You are being totally parochial in your outlook yet again KJ. France has been enriching Uranium for well over a generation now using fission produced electricity to produce fission reactor fuel. In addition due to the vast energy density of nuclear reactions compared to chemical reactions the carbon footprint for the currently oil powered machinery used to mine Uranium resources is tiny compared to the vast emissions that come from even Natural Gas, the lowest carbon emitting fossil fuel. Several modern mining operators are actually using in situ leaching to produce Uranium by drilling, fracking and then leaching the ore baring rock in the ground without extracting anything other than liquid containing the dissolved Uranium and the inevitable by products. Once the ore strata are stripped of economically recoverable Uranium the unwanted leachates can be reinjected back into the formation and the wells capped. This drill/frack/leach process not only allows vastly deeper strata to be easily exploited, it also has a very very small equipment footprint compared to a large open cast mine producing low grade ores which are the typical competing sources at this point in history.

48% of Uranium is mined by in situ leaching
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Re: THE Nuclear Power Thread pt 8 (merged)

Unread postby dohboi » Fri 15 Dec 2017, 09:07:09

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Re: THE Nuclear Power Thread pt 8 (merged)

Unread postby onlooker » Fri 15 Dec 2017, 10:05:48

Tanada, or anybody else who might know. If I may ask out of pure curiosity. Not taking a position either pro or con nuclear. If in fact over the course of a few decades, civilization declines precipitously, how or can all the current nuclear reactors be decommissioned safely and effectively? And also, can all the waste products being safely stored-reused for at least a few hundred years?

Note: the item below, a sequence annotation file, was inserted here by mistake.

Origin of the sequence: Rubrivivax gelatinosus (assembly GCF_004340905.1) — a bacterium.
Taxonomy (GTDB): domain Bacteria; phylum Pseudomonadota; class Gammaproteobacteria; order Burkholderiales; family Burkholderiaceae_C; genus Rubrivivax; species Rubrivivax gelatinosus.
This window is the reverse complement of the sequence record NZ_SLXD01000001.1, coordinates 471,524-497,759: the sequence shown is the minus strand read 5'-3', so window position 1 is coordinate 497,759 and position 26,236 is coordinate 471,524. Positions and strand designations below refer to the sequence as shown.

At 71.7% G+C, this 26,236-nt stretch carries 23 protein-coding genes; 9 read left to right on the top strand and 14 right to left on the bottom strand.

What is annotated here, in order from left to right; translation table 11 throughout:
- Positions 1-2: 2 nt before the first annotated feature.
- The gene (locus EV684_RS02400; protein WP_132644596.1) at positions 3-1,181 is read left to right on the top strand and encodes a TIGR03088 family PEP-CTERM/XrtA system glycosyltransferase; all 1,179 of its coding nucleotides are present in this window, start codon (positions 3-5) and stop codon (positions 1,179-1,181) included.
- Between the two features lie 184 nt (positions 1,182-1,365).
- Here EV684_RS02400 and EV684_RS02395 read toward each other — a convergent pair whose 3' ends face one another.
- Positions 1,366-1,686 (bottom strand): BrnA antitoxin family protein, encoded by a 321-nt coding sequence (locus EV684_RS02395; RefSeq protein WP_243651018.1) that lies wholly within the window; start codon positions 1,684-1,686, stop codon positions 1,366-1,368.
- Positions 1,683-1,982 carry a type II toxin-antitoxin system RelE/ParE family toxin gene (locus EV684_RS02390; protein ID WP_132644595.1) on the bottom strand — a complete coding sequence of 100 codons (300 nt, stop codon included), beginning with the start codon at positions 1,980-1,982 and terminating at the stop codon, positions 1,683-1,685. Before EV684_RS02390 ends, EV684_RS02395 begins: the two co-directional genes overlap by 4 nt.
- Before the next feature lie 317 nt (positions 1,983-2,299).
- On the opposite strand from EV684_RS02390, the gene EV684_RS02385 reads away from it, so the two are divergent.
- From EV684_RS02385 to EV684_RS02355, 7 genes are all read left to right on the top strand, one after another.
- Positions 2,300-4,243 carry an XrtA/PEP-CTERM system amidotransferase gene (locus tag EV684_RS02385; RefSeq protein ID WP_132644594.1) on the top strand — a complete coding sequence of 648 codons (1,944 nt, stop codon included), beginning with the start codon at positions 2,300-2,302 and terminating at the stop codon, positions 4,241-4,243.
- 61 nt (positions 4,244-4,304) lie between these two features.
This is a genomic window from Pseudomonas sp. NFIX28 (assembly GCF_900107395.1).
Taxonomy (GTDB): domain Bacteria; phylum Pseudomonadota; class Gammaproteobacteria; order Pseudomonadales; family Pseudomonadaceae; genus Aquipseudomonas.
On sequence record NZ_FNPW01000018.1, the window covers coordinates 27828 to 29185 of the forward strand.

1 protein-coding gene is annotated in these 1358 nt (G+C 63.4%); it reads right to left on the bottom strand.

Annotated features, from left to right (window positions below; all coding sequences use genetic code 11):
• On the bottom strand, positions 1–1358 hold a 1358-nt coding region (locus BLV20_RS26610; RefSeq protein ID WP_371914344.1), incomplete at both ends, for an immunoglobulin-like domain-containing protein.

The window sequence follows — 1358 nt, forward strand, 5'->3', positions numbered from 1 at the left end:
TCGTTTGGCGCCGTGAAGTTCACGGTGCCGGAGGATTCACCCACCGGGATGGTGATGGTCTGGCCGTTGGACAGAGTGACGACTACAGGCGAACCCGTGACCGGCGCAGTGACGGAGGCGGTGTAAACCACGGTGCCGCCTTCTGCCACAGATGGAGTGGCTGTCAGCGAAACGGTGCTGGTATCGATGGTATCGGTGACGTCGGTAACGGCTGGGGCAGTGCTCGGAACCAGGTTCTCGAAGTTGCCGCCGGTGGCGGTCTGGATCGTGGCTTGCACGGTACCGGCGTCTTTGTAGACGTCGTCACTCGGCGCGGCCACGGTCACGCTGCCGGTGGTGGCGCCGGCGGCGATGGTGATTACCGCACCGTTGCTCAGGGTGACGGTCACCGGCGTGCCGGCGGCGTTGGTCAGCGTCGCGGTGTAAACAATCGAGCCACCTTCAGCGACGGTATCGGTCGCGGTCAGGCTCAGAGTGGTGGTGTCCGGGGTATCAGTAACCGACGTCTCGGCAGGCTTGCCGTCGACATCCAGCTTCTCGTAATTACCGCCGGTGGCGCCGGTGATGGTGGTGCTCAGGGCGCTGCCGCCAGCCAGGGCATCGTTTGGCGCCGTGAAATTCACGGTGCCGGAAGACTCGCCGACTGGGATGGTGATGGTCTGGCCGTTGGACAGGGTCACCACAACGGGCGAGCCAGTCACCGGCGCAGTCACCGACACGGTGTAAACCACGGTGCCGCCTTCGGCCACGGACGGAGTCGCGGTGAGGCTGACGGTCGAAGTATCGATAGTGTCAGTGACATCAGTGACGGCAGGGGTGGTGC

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Re: THE Nuclear Power Thread pt 8 (merged)

Unread postby GHung » Fri 15 Dec 2017, 10:22:18

onlooker wrote:Tanada, or anybody else who might know. If I may ask out of pure curiosity. Not taking a position either pro or con nuclear. If in fact over the course of a few decades, civilization declines precipitously, how or can all the current nuclear reactors be decommissioned safely and effectively? And also, can all the waste products being safely stored-reused for at least a few hundred years?


There is a long list of chemical and nuclear sites that have simply been abandoned rather than be cleaned up, especially in the former USSR; This during relatively stable times for civilization. If things fall apart to any degree, does anyone really think we'll do any better?
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THE Nuclear Power Thread pt 9 (merged)

Unread postby onlooker » Fri 15 Dec 2017, 11:49:07

GHung wrote:
onlooker wrote:Tanada, or anybody else who might know. If I may ask out of pure curiosity. Not taking a position either pro or con nuclear. If in fact over the course of a few decades, civilization declines precipitously, how or can all the current nuclear reactors be decommissioned safely and effectively? And also, can all the waste products being safely stored-reused for at least a few hundred years?